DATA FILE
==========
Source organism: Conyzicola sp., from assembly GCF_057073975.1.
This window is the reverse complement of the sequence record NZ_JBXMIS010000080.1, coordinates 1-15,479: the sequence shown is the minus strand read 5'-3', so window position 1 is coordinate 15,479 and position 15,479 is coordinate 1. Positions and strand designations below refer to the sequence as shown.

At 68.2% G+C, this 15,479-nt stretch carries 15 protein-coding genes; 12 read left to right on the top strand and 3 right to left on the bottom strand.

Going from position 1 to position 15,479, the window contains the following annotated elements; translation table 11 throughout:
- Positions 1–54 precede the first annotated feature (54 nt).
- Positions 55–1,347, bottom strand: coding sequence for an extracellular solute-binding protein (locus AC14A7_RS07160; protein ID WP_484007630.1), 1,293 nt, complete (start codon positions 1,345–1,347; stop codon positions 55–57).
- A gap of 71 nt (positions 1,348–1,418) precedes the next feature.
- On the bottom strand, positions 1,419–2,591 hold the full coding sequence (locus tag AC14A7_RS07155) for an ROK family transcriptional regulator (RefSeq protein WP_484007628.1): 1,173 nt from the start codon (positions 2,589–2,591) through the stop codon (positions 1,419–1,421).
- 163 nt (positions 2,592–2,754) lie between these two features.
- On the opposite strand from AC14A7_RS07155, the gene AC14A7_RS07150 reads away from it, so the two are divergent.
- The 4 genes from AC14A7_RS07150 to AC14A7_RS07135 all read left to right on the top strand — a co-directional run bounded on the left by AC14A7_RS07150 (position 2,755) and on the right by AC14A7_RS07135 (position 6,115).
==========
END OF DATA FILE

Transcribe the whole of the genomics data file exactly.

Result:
Source organism: Conyzicola sp., from assembly GCF_057073975.1.
This window is the reverse complement of the sequence record NZ_JBXMIS010000080.1, coordinates 1-15,479: the sequence shown is the minus strand read 5'-3', so window position 1 is coordinate 15,479 and position 15,479 is coordinate 1. Positions and strand designations below refer to the sequence as shown.

At 68.2% G+C, this 15,479-nt stretch carries 15 protein-coding genes; 12 read left to right on the top strand and 3 right to left on the bottom strand.

Going from position 1 to position 15,479, the window contains the following annotated elements; translation table 11 throughout:
- Positions 1–54 precede the first annotated feature (54 nt).
- Positions 55–1,347, bottom strand: coding sequence for an extracellular solute-binding protein (locus AC14A7_RS07160; protein ID WP_484007630.1), 1,293 nt, complete (start codon positions 1,345–1,347; stop codon positions 55–57).
- A gap of 71 nt (positions 1,348–1,418) precedes the next feature.
- On the bottom strand, positions 1,419–2,591 hold the full coding sequence (locus tag AC14A7_RS07155) for an ROK family transcriptional regulator (RefSeq protein WP_484007628.1): 1,173 nt from the start codon (positions 2,589–2,591) through the stop codon (positions 1,419–1,421).
- 163 nt (positions 2,592–2,754) lie between these two features.
- On the opposite strand from AC14A7_RS07155, the gene AC14A7_RS07150 reads away from it, so the two are divergent.
- The 4 genes from AC14A7_RS07150 to AC14A7_RS07135 all read left to right on the top strand — a co-directional run bounded on the left by AC14A7_RS07150 (position 2,755) and on the right by AC14A7_RS07135 (position 6,115).